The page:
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Home Publications National Nursery Proceedings 1978 An operational root wrenching trial at Humboldt Nursery

An operational root wrenching trial at Humboldt Nursery

Size control of Douglas-fir seedlings to be planted on the Glide Ranger District of the Siskiyou National Forest was first tried in August of 1974. At that time, the 2-0 seedlings were 56 centimeters tall (22 inches) with a small root mass; a poorly balanced seedling. It was known that seedlings with such large tops and small roots were customarily difficult to handle during outplanting, and could not be expected to survive and grow well. Therefore, a decision was made to top prune seedlings at 30 cm. (12 inches) and undercut the roots at 20 cm. (8 inches). This treatment was found to produce well-proportioned stock with good caliper, dark green foliage, and many buds. The following year, all Glide stock was undercut in early July and wrenched in mid-August to improve balance and planting ease. One lot was wrenched at 15 cm. (6 inches), all others were wrenched at 20 cm. (8 inches). Differences could not be distinguished between seedlings from lots wrenched at different depths. Tops were not pruned. Stock was later judged to be excellent for intended planting sites. Field contract inspection records revealed near zero "J" or "L" rooting, so treatment was deemed a success from this standpoint. Survival and growth of wrench versus non-wrenched stock is being evaluated, but data is not yet available.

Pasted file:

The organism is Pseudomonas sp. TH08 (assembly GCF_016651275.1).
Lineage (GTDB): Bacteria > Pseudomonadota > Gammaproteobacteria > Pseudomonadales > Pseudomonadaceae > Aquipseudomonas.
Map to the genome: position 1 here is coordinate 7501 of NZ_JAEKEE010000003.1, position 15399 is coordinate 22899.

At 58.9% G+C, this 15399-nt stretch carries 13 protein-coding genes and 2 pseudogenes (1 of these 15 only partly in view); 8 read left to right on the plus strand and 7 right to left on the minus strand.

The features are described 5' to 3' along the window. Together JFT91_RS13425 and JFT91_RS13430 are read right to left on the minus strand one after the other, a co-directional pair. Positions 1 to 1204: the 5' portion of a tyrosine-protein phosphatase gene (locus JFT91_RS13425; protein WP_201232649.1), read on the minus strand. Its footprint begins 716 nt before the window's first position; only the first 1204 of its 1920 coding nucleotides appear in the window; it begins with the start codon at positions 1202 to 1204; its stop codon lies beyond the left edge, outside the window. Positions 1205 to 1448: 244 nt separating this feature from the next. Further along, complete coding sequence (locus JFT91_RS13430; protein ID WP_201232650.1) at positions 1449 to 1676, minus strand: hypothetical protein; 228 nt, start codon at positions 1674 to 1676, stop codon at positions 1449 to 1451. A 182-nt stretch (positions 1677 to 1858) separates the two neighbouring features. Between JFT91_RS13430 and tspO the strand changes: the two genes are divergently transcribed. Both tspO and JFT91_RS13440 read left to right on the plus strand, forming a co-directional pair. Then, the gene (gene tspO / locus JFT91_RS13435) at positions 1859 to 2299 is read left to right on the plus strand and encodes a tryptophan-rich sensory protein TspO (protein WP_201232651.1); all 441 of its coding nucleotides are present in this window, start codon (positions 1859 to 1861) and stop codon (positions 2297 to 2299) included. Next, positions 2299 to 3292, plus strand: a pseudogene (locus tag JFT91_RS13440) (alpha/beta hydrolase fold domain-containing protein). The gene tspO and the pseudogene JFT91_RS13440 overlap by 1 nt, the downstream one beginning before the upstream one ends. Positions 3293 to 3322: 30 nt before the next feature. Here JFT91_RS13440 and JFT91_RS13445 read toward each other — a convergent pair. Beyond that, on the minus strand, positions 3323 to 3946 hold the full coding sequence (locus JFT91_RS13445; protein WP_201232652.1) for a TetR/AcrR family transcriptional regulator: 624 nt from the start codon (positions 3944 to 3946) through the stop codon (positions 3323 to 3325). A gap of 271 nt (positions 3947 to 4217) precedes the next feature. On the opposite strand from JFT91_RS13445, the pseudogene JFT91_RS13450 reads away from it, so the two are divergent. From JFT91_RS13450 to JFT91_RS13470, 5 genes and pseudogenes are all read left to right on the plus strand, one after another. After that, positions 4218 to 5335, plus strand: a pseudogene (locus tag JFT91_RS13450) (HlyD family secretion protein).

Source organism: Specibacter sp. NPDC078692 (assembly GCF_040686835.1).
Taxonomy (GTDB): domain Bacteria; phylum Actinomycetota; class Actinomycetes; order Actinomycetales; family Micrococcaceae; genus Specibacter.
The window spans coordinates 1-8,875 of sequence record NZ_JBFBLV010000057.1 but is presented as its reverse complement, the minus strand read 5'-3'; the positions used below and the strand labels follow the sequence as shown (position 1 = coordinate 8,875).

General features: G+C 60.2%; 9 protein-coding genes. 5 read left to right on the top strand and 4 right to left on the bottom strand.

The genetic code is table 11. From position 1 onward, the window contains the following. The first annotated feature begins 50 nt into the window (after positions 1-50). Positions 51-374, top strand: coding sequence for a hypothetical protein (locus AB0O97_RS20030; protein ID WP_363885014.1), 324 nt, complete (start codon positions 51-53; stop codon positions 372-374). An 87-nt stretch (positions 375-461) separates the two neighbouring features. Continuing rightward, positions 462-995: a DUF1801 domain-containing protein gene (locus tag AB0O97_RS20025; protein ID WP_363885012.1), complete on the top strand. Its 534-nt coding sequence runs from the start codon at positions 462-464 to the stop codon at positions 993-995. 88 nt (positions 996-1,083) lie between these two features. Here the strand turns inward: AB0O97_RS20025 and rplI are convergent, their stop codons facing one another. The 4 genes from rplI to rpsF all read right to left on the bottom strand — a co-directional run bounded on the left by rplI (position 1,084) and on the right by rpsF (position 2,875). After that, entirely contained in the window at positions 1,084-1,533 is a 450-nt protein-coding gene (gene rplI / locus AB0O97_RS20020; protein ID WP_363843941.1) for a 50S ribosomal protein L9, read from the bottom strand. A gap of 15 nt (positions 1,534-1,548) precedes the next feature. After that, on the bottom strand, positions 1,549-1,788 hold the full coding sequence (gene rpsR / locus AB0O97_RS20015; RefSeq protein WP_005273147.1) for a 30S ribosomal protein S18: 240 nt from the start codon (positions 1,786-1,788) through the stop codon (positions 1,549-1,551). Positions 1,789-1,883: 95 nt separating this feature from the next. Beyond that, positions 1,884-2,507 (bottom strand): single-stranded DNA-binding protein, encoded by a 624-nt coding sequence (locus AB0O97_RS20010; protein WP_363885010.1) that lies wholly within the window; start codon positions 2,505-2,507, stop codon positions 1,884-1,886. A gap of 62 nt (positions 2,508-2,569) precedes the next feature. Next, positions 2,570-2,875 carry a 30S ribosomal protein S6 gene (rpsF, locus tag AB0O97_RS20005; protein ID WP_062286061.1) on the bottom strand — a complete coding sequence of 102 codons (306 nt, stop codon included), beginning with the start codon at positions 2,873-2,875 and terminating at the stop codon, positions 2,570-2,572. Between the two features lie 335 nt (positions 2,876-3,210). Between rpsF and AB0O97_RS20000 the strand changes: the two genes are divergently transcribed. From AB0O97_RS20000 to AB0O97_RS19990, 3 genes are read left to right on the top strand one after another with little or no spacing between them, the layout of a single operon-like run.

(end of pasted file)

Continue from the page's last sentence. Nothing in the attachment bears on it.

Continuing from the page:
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Author(s): James W. Edgren, Mel Greenup, James M. Reynolds

Publication: National Nursery Proceedings - 1978

Event: Nurseryman's conference and seed processing workshop
1978 - Eureka, CA